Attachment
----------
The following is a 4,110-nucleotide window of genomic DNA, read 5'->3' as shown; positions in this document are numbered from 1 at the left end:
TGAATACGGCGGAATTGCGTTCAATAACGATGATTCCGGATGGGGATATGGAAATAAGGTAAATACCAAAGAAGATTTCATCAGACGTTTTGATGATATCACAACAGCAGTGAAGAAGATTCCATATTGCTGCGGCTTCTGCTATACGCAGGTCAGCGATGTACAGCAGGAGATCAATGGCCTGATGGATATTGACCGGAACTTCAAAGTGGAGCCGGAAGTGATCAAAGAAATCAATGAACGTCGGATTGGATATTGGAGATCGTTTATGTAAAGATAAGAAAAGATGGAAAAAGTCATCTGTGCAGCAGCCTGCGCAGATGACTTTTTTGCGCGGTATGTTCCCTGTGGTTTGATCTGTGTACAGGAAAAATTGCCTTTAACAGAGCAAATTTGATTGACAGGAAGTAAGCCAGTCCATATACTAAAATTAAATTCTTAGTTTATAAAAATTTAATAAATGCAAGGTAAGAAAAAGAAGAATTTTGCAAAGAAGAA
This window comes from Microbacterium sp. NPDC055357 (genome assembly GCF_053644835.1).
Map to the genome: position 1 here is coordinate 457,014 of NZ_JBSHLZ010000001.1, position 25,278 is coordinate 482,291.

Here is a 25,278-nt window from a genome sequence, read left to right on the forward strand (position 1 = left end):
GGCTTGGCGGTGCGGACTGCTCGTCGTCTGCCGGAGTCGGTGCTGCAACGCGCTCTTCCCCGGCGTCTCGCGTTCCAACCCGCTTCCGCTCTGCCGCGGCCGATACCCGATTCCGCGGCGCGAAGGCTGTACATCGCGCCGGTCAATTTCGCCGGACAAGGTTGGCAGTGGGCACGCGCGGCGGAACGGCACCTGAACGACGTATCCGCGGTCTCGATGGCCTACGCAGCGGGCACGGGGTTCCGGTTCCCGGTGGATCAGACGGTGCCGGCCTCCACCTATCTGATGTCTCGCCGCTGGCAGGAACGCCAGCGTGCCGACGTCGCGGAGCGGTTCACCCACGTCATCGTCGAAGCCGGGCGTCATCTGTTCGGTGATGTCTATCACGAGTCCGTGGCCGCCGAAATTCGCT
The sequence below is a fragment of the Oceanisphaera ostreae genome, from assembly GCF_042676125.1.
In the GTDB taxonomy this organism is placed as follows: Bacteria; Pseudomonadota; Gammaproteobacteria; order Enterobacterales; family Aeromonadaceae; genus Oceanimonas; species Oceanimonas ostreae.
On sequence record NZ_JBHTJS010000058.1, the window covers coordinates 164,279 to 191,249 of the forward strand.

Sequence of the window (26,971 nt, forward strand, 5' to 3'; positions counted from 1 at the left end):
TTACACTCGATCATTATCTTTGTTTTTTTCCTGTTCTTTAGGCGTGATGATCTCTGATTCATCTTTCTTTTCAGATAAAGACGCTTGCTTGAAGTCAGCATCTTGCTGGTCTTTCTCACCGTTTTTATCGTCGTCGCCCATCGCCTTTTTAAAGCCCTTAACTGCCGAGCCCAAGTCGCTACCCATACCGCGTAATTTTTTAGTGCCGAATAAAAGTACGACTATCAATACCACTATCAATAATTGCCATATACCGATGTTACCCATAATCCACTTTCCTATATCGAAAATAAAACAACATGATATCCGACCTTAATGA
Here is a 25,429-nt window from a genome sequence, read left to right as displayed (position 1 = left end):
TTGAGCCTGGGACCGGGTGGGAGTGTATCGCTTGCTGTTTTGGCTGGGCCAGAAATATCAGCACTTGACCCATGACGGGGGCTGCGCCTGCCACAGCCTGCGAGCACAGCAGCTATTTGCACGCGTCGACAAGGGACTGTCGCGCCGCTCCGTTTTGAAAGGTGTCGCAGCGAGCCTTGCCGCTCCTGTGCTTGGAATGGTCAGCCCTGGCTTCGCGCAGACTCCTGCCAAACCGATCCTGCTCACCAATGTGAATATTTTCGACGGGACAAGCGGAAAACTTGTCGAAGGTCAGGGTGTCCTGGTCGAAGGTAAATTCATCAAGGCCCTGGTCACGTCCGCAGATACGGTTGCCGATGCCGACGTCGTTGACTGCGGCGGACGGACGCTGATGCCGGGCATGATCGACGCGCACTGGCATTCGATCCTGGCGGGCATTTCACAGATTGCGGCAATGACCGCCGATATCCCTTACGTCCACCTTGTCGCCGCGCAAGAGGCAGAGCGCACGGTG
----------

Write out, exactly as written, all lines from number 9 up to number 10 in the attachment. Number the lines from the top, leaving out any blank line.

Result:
On sequence record NZ_JBHTJS010000058.1, the window covers coordinates 164,279 to 191,249 of the forward strand.

Sequence of the window (26,971 nt, forward strand, 5' to 3'; positions counted from 1 at the left end):